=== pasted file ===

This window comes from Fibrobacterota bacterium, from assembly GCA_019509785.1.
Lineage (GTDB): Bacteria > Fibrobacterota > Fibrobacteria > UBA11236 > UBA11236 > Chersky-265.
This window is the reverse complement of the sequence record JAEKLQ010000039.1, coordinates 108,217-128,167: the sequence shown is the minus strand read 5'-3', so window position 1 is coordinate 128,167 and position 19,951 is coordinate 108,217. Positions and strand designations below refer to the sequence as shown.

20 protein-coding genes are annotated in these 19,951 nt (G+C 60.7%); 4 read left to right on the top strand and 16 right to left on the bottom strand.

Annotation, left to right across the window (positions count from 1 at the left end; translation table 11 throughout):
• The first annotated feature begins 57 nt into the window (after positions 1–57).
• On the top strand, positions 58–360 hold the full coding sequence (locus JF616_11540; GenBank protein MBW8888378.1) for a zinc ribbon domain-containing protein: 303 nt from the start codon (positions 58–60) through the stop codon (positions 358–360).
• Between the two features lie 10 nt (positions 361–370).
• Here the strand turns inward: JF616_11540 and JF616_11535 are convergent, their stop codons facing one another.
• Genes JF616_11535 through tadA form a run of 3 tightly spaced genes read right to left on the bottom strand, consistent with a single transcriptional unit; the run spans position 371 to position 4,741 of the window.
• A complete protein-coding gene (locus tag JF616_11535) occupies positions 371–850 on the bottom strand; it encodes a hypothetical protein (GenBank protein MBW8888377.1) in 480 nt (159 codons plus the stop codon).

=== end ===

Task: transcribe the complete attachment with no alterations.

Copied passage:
This window comes from Fibrobacterota bacterium, from assembly GCA_019509785.1.
Lineage (GTDB): Bacteria > Fibrobacterota > Fibrobacteria > UBA11236 > UBA11236 > Chersky-265.
This window is the reverse complement of the sequence record JAEKLQ010000039.1, coordinates 108,217-128,167: the sequence shown is the minus strand read 5'-3', so window position 1 is coordinate 128,167 and position 19,951 is coordinate 108,217. Positions and strand designations below refer to the sequence as shown.

20 protein-coding genes are annotated in these 19,951 nt (G+C 60.7%); 4 read left to right on the top strand and 16 right to left on the bottom strand.

Annotation, left to right across the window (positions count from 1 at the left end; translation table 11 throughout):
• The first annotated feature begins 57 nt into the window (after positions 1–57).
• On the top strand, positions 58–360 hold the full coding sequence (locus JF616_11540; GenBank protein MBW8888378.1) for a zinc ribbon domain-containing protein: 303 nt from the start codon (positions 58–60) through the stop codon (positions 358–360).
• Between the two features lie 10 nt (positions 361–370).
• Here the strand turns inward: JF616_11540 and JF616_11535 are convergent, their stop codons facing one another.
• Genes JF616_11535 through tadA form a run of 3 tightly spaced genes read right to left on the bottom strand, consistent with a single transcriptional unit; the run spans position 371 to position 4,741 of the window.
• A complete protein-coding gene (locus tag JF616_11535) occupies positions 371–850 on the bottom strand; it encodes a hypothetical protein (GenBank protein MBW8888377.1) in 480 nt (159 codons plus the stop codon).